- High-income countries are exploring ways to fund Indonesia’s energy transition.
- Energy transition partnerships have been used in South Africa to help with decarbonization efforts.
- Despite recent progress, the scale and cost of switching to renewables remain a challenge.
- Emerging markets have begun leveraging the environment to fund net-zero plans.
As emerging markets continue to add capacity to generate renewable energy, some of the world’s wealthiest countries could help fund their energy transitions.
In recent months officials from a number of developed nations have visited Indonesia to discuss the country’s decarbonisation efforts.
This included the visit of Janet Yellen, the US secretary of the Treasury, who met with Luhut Binsar Pandjaitan, Indonesia’s coordinating minister for maritime affairs and investment, in late April to discuss the potential for an accelerated transition away from coal in the power sector.
The pair also discussed the potential for Indonesia to participate in a Just Energy Transition Partnership (JETP), an initiative that would see donor governments, development banks, climate-focused organisations and the private sector fund projects to accelerate the country’s transition away from fossil fuels.
Indonesia is seen as a key player in the global effort to phase out the use of high-polluting sources of energy.
As the world’s largest exporter of thermal coal and the eighth-biggest carbon emitter, decarbonising Indonesia’s energy mix would contribute significantly to reducing global emissions.
Furthermore, given that Indonesia currently holds the G20 presidency, it has been reported that several developed nations would like to agree to a JETP with the country before the annual G20 summit in Bali in November.
A future funding model?
If negotiations with Indonesia are successful, the JETP model of wealthier countries helping to finance the energy transitions of emerging markets could become more widespread.
With an initial commitment of $8.5bn, the partnership aims to save 1bn-1.5bn tonnes of emissions over the next 20 years by accelerating South Africa’s shift away from coal and towards low-emission sources of energy.
In addition, the EU has confirmed that it is exploring the possibility of developing similar energy transition partnerships with India and Vietnam.
These efforts demonstrate the desire of the global community to collaborate when it comes to lowering emissions, and the extent to which some wealthier nations will finance pathways to achieve it.
In addition to global efforts to limit the rise of average temperatures to 1.5°C above pre-industrial levels, the attempts to switch to low-carbon sources of energy are likely to have a positive economic effect, with a recent report from Standard & Poor’s finding that low- and lower-middle-income countries are likely to experience 3.6 times more economic damage as a result of climate change than high-income countries.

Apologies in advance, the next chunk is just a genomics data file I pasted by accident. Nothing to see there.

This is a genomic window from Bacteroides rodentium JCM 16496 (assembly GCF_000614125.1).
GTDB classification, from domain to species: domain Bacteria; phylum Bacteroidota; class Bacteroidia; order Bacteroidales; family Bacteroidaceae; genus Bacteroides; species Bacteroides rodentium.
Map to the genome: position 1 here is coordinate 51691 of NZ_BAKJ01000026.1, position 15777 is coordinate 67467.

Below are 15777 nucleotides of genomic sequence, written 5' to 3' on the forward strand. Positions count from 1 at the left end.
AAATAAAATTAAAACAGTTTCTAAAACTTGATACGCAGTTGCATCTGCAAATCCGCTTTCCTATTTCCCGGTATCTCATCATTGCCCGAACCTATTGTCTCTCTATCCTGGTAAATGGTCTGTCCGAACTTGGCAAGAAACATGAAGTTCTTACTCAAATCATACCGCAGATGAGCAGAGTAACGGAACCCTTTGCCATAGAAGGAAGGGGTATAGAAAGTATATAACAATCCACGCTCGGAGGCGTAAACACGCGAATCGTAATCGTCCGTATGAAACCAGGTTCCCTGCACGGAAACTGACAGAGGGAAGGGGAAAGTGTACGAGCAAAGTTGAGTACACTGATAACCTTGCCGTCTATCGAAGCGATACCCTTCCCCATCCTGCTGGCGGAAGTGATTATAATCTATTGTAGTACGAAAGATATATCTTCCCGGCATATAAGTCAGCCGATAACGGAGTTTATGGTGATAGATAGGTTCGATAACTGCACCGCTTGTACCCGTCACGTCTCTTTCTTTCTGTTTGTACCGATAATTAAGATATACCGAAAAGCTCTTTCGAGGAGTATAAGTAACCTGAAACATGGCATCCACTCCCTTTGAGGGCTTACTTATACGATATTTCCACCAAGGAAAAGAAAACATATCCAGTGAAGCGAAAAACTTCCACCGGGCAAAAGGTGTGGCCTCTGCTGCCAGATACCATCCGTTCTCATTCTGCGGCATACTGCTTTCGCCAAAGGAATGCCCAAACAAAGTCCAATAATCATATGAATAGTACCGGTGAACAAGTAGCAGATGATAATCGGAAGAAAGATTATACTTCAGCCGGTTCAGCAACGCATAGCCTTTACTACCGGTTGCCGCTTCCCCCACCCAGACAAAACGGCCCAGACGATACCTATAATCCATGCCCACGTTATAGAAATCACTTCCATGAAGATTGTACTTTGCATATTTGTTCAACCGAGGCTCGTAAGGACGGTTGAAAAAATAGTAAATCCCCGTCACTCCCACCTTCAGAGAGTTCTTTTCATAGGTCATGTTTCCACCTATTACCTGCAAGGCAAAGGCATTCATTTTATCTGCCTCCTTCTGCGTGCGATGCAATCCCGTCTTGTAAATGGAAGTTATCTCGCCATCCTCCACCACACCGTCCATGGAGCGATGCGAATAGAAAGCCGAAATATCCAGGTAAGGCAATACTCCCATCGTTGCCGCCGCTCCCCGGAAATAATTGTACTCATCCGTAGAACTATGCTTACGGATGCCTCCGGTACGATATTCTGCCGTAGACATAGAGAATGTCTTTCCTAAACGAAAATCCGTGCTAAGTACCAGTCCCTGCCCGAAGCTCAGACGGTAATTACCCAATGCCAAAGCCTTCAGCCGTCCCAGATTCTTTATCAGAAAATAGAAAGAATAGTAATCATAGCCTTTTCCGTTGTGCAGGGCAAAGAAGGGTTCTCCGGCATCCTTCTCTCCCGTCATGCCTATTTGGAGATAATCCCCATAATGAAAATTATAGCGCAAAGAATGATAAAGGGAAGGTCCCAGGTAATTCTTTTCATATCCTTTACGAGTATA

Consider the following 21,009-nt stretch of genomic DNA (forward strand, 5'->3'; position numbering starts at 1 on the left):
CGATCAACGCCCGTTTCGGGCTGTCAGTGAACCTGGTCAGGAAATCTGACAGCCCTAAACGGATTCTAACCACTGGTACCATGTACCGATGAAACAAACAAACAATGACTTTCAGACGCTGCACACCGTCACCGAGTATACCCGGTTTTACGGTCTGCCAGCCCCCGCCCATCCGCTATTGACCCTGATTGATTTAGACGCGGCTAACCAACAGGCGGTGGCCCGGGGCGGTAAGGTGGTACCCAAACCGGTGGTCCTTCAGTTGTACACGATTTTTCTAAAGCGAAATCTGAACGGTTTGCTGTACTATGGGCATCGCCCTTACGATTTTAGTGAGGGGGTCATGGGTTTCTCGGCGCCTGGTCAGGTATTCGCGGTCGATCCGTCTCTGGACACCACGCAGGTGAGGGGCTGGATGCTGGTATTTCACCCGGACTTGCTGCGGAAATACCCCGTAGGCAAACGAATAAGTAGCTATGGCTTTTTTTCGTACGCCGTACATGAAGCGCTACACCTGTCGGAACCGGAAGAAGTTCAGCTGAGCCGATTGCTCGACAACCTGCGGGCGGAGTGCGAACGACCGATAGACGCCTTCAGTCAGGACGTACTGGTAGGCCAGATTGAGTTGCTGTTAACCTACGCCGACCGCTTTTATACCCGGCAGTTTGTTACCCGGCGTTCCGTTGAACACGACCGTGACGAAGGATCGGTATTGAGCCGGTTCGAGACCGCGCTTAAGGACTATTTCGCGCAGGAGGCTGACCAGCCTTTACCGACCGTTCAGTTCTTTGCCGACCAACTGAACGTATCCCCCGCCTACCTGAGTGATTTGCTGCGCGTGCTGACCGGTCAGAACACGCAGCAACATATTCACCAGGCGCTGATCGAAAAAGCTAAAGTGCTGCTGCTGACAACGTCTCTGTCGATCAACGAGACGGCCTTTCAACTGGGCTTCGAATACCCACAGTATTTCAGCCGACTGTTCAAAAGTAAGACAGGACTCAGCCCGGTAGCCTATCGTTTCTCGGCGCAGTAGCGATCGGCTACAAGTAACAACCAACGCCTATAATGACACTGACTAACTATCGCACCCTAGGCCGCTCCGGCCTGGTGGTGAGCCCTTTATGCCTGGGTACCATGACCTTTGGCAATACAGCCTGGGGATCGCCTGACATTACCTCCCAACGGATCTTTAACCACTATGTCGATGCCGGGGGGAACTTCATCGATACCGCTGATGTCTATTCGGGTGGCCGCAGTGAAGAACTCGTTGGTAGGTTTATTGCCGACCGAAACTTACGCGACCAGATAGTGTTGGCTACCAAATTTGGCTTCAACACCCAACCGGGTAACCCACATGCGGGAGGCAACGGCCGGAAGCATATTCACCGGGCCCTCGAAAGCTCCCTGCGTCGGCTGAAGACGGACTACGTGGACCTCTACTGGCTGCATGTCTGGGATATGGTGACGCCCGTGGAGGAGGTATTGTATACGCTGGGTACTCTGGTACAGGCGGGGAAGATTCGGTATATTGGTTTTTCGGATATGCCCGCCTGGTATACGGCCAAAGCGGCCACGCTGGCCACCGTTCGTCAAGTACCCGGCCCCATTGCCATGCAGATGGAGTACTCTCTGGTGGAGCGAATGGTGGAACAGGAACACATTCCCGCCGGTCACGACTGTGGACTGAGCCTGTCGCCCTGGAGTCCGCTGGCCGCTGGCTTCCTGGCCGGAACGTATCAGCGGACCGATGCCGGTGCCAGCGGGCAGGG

While progress is being made in advancing the energy transition, significant challenges remain.
For example, while the $8.5bn in funding for the initial phase of South Africa’s JETP will facilitate the implementation of a series of important projects, the country will require additional financial support to complete its sustainable transition.
In May a report by academics at South Africa’s Stellenbosch University – in conjunction with the Blended Finance Taskforce, an organisation set up to mobilise private capital to achieve the UN Sustainable Development Goals – found that the country will need around $250bn over the next three decades to transition to a low-carbon energy system.
Indonesia also has a unique set of challenges. Coal generates around 60% of its electricity and is the dominant economic sector in a number of regions.
While the government has pledged to shut down coal-fired power plants by 2055 and be 100% dependent on renewable sources by 2060, it will need significant investment to achieve these goals.
A government study estimated that the country will need $150bn-200bn – or roughly 3.5% of GDP – in annual investment in low-carbon programmes through to 2030 to meet its net-zero targets.
At present, Indonesia has around 210 MW of installed solar capacity, one of the smallest solar footprints in the world. Although planning has begun for solar projects with up to 17,000 MW in capacity, just 3300 MW of this is expected to be used by the local market, with the bulk to be exported abroad.
While the JETP model could set a precedent for climate-focused development funding in the future, it is just one example of how lower-income nations have been exploring innovative ways to finance renewable energy projects.
As OBG reported, in April the Bahamas became one of the latest countries to seek to leverage its natural surroundings to fund projects to protect its environment, announcing plans to sell blue carbon credits before the end of the year.
This followed news earlier in 2022 that the World Bank had issued the world’s first wildlife conservation bond, which raised money to protect endangered black rhino populations in South Africa.
Meanwhile, in March Chile became the first sovereign to sell sustainability-linked bonds, which incentivise climate-positive solutions by incorporating a number of environmental objectives, along with a series of penalties for issuers if they fail to meet the goals, into the deal.